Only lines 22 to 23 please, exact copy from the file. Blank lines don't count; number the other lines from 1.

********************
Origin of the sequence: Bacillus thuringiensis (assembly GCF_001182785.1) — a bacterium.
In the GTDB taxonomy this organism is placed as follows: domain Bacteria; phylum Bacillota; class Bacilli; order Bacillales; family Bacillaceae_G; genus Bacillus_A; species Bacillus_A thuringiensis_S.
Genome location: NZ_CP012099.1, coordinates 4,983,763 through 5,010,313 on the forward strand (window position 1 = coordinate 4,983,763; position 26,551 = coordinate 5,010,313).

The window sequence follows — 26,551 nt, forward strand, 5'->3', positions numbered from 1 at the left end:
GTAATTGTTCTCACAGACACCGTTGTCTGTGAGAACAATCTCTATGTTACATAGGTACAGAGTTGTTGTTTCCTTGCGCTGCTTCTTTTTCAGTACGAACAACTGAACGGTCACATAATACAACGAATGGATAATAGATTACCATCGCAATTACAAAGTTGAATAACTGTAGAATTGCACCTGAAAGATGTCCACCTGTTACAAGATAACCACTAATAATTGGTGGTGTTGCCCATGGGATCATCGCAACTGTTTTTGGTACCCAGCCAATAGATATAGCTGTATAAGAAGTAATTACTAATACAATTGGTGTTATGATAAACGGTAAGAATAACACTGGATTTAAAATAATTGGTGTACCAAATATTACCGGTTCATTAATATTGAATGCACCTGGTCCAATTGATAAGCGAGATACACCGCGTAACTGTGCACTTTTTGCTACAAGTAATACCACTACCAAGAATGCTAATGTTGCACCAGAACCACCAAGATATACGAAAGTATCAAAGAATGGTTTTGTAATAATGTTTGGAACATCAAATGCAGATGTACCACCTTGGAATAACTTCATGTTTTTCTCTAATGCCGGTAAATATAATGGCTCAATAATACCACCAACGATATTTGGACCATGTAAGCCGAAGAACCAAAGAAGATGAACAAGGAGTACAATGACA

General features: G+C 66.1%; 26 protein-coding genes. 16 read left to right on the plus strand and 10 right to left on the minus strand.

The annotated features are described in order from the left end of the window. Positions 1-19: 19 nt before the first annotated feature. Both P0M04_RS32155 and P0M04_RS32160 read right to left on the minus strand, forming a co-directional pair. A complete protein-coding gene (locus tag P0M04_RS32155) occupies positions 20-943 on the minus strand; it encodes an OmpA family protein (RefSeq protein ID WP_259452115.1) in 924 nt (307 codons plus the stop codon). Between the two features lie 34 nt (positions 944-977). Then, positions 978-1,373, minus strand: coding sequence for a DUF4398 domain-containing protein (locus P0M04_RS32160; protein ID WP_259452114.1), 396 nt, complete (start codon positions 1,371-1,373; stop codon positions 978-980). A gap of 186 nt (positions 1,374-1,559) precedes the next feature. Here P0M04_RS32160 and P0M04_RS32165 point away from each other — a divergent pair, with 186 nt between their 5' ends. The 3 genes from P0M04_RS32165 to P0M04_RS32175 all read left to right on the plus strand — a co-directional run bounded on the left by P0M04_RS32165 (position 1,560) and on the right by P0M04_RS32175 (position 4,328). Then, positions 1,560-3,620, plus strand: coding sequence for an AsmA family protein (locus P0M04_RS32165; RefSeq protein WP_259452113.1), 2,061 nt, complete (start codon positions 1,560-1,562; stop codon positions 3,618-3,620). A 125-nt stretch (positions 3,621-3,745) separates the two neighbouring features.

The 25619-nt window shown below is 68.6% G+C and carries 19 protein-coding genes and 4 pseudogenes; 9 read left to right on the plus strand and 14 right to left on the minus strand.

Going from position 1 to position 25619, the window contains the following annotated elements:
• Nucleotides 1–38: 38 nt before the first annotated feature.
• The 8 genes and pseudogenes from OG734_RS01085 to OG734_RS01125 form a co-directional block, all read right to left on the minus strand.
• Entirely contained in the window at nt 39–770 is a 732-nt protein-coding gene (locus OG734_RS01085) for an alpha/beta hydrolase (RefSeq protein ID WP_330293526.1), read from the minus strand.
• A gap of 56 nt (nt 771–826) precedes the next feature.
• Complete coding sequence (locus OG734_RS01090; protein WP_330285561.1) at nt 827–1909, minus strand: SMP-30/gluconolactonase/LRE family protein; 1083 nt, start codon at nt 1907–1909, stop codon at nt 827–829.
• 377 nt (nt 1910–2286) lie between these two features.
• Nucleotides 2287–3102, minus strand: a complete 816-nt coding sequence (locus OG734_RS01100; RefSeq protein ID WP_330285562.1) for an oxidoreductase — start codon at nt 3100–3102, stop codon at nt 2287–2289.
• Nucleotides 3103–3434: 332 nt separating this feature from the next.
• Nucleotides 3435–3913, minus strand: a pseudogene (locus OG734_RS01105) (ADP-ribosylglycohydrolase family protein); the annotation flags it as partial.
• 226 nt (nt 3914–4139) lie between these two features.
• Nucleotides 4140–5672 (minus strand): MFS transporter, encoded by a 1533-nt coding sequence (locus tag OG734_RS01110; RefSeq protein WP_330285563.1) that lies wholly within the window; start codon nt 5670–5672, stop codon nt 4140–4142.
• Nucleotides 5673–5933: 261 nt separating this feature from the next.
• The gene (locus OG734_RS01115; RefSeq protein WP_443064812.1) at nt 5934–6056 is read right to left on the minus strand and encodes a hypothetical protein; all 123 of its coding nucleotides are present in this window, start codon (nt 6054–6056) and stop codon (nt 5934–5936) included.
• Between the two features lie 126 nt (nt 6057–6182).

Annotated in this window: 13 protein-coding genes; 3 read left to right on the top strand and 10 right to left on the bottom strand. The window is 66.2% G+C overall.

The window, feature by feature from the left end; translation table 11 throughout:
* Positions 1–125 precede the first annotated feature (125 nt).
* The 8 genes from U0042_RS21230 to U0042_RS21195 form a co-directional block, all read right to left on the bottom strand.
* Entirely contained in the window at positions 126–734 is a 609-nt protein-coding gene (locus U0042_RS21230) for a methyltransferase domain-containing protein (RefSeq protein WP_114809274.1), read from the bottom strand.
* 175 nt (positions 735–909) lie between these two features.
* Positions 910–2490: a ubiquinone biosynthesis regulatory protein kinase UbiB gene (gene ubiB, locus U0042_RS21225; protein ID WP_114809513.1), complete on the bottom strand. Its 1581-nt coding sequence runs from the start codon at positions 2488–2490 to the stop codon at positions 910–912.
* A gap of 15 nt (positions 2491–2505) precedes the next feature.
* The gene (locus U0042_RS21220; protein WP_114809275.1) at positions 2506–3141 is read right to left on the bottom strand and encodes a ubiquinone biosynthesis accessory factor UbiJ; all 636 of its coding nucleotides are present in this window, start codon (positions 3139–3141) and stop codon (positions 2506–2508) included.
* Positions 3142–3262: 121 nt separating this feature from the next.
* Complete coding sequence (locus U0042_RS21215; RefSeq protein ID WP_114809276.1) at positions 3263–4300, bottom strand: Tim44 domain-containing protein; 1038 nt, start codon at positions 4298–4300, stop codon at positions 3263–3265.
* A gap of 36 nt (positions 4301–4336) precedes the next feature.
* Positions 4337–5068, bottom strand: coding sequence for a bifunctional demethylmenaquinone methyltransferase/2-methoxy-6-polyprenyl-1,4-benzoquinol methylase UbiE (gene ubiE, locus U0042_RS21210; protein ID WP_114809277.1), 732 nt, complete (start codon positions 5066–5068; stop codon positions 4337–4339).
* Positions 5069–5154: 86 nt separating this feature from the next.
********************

• The gene (locus OG734_RS01115; RefSeq protein WP_443064812.1) at nt 5934–6056 is read right to left on the minus strand and encodes a hypothetical protein; all 123 of its coding nucleotides are present in this window, start codon (nt 6054–6056) and stop codon (nt 5934–5936) included.
• Between the two features lie 126 nt (nt 6057–6182).